When I climb out of bed, before I do anything else, I switch on the television and tune in to Nickelodeon. Between eight and ten in the morning, the channel starts broadcasting my favorite cartoon: “SpongeBob SquarePants.”
As I hear the sounds gurgling up from the depths of Bikini Bottom, a television undersea world, my lips break into a smile. As I sip my coffee, I begin to feel a bit peckish. Of course, it doesn’t take much to fix a bowl of cereal and a slice of toast, but it’s a “krabby patty” I crave, the hamburger served at The Krusty Krab.
Plumb patties enclosed between perfect hemispheres of two sesame buns, garnished with a brilliant green lettuce, a slice of cheese, a ring of onion, bright-yellow mustard, and red ketchup.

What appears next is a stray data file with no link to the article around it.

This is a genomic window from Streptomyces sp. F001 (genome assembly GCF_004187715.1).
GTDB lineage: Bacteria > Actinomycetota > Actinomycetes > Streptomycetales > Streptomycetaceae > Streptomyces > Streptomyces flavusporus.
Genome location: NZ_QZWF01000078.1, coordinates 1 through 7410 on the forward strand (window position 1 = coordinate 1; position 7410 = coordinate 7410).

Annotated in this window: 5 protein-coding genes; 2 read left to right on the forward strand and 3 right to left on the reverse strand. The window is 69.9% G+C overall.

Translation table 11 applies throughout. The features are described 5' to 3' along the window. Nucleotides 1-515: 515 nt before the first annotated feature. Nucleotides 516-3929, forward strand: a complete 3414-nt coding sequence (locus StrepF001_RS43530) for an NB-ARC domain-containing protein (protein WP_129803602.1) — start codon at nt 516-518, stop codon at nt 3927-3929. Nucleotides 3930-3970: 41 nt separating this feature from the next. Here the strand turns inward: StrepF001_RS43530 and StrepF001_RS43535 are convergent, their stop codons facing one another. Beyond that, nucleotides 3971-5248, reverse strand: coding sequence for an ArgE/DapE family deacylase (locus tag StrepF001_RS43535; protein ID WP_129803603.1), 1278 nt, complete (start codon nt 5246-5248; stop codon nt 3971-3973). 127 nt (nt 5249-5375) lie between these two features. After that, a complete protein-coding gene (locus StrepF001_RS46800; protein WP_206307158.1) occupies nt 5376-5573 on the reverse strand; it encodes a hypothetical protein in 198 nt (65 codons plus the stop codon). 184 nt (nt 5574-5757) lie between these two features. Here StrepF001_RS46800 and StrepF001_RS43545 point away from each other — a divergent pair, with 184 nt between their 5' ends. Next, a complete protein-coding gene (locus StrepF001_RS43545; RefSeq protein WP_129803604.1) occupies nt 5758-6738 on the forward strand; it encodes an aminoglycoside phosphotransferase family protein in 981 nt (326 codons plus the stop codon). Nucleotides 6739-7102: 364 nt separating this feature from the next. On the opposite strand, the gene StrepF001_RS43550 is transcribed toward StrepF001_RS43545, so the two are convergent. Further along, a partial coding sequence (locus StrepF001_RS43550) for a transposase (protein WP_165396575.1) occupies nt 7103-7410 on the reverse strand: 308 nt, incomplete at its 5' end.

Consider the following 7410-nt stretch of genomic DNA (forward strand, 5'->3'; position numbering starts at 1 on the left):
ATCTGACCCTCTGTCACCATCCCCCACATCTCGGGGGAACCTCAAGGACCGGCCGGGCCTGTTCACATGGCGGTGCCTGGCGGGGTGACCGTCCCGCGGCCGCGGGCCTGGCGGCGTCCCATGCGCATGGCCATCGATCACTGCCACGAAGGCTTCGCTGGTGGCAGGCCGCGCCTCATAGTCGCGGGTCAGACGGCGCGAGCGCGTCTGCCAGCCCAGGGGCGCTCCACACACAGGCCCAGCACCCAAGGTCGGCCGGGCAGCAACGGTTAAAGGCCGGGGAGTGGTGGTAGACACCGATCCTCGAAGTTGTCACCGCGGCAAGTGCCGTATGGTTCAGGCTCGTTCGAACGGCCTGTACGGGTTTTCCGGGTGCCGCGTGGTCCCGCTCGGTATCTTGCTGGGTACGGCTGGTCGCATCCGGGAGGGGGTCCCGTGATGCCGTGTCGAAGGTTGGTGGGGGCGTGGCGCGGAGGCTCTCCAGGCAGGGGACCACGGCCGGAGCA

I’ve come to believe that these nautical morsels are mouth-wateringly good. What makes them so heavenly? It’s not the ingredients. Come to think of it, would a carbon-copy burger, made by a fast-fast giant taste as good? I think, not.
Never mind that Mr. Eugene Krabs is a skinflint, who plays cheap. The gustatory power of the krabby patties is in the story of SpongeBob and his adventures with his starfish buddy, Patrick, in their watery firmament.
An adorable little fry cook, in a pair of brown rectangular pants, he looks forward to going to work at The Krusty Krab, every single day of the week. Never the one to be absent or to grumble, he single-handedly prepares each sandwich to perfection. As coils of aromatic smoke waft up from his grille, he scoots over to hand individual orders to the ever-testy Squidward, the restaurant’s cashier, its only other employee.
There. The pick-me-up is ready for pick up.